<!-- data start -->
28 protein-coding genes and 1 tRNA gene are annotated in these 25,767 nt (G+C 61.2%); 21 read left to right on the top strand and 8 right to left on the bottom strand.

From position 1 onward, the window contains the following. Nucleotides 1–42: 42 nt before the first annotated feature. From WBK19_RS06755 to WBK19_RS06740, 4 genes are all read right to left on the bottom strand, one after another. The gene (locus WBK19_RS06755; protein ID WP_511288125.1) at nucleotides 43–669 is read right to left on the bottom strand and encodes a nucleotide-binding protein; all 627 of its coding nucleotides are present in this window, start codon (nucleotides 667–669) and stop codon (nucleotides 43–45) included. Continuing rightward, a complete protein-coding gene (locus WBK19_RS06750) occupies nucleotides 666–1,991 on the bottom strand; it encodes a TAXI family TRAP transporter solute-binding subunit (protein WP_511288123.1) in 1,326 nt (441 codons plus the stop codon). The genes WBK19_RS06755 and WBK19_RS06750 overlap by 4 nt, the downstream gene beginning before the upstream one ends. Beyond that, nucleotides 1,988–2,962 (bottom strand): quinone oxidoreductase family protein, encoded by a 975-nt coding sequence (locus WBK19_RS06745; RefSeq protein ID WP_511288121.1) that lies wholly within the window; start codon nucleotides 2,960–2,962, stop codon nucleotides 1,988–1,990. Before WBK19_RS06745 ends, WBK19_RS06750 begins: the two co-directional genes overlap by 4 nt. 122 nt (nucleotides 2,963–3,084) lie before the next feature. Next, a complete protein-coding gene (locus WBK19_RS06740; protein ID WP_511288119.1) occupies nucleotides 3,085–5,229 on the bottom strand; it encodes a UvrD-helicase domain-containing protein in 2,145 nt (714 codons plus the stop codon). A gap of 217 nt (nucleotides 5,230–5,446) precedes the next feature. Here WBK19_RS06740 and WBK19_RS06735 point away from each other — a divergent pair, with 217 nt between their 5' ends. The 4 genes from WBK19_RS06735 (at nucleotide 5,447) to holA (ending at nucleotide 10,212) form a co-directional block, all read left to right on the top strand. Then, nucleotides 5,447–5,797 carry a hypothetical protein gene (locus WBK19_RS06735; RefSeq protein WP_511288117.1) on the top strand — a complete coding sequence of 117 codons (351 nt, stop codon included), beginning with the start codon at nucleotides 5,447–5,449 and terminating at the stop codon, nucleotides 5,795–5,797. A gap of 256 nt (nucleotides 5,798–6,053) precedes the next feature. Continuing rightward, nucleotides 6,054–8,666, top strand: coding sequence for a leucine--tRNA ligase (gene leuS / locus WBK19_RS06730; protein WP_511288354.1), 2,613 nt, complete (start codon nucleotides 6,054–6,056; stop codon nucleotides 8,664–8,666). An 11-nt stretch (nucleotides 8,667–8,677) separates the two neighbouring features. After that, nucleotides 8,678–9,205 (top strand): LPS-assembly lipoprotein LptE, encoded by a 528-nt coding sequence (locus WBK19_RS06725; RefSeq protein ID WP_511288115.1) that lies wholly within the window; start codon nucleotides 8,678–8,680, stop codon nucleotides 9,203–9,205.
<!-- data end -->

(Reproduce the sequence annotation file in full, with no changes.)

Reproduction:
28 protein-coding genes and 1 tRNA gene are annotated in these 25,767 nt (G+C 61.2%); 21 read left to right on the top strand and 8 right to left on the bottom strand.

From position 1 onward, the window contains the following. Nucleotides 1–42: 42 nt before the first annotated feature. From WBK19_RS06755 to WBK19_RS06740, 4 genes are all read right to left on the bottom strand, one after another. The gene (locus WBK19_RS06755; protein ID WP_511288125.1) at nucleotides 43–669 is read right to left on the bottom strand and encodes a nucleotide-binding protein; all 627 of its coding nucleotides are present in this window, start codon (nucleotides 667–669) and stop codon (nucleotides 43–45) included. Continuing rightward, a complete protein-coding gene (locus WBK19_RS06750) occupies nucleotides 666–1,991 on the bottom strand; it encodes a TAXI family TRAP transporter solute-binding subunit (protein WP_511288123.1) in 1,326 nt (441 codons plus the stop codon). The genes WBK19_RS06755 and WBK19_RS06750 overlap by 4 nt, the downstream gene beginning before the upstream one ends. Beyond that, nucleotides 1,988–2,962 (bottom strand): quinone oxidoreductase family protein, encoded by a 975-nt coding sequence (locus WBK19_RS06745; RefSeq protein ID WP_511288121.1) that lies wholly within the window; start codon nucleotides 2,960–2,962, stop codon nucleotides 1,988–1,990. Before WBK19_RS06745 ends, WBK19_RS06750 begins: the two co-directional genes overlap by 4 nt. 122 nt (nucleotides 2,963–3,084) lie before the next feature. Next, a complete protein-coding gene (locus WBK19_RS06740; protein ID WP_511288119.1) occupies nucleotides 3,085–5,229 on the bottom strand; it encodes a UvrD-helicase domain-containing protein in 2,145 nt (714 codons plus the stop codon). A gap of 217 nt (nucleotides 5,230–5,446) precedes the next feature. Here WBK19_RS06740 and WBK19_RS06735 point away from each other — a divergent pair, with 217 nt between their 5' ends. The 4 genes from WBK19_RS06735 (at nucleotide 5,447) to holA (ending at nucleotide 10,212) form a co-directional block, all read left to right on the top strand. Then, nucleotides 5,447–5,797 carry a hypothetical protein gene (locus WBK19_RS06735; RefSeq protein WP_511288117.1) on the top strand — a complete coding sequence of 117 codons (351 nt, stop codon included), beginning with the start codon at nucleotides 5,447–5,449 and terminating at the stop codon, nucleotides 5,795–5,797. A gap of 256 nt (nucleotides 5,798–6,053) precedes the next feature. Continuing rightward, nucleotides 6,054–8,666, top strand: coding sequence for a leucine--tRNA ligase (gene leuS / locus WBK19_RS06730; protein WP_511288354.1), 2,613 nt, complete (start codon nucleotides 6,054–6,056; stop codon nucleotides 8,664–8,666). An 11-nt stretch (nucleotides 8,667–8,677) separates the two neighbouring features. After that, nucleotides 8,678–9,205 (top strand): LPS-assembly lipoprotein LptE, encoded by a 528-nt coding sequence (locus WBK19_RS06725; RefSeq protein ID WP_511288115.1) that lies wholly within the window; start codon nucleotides 8,678–8,680, stop codon nucleotides 9,203–9,205.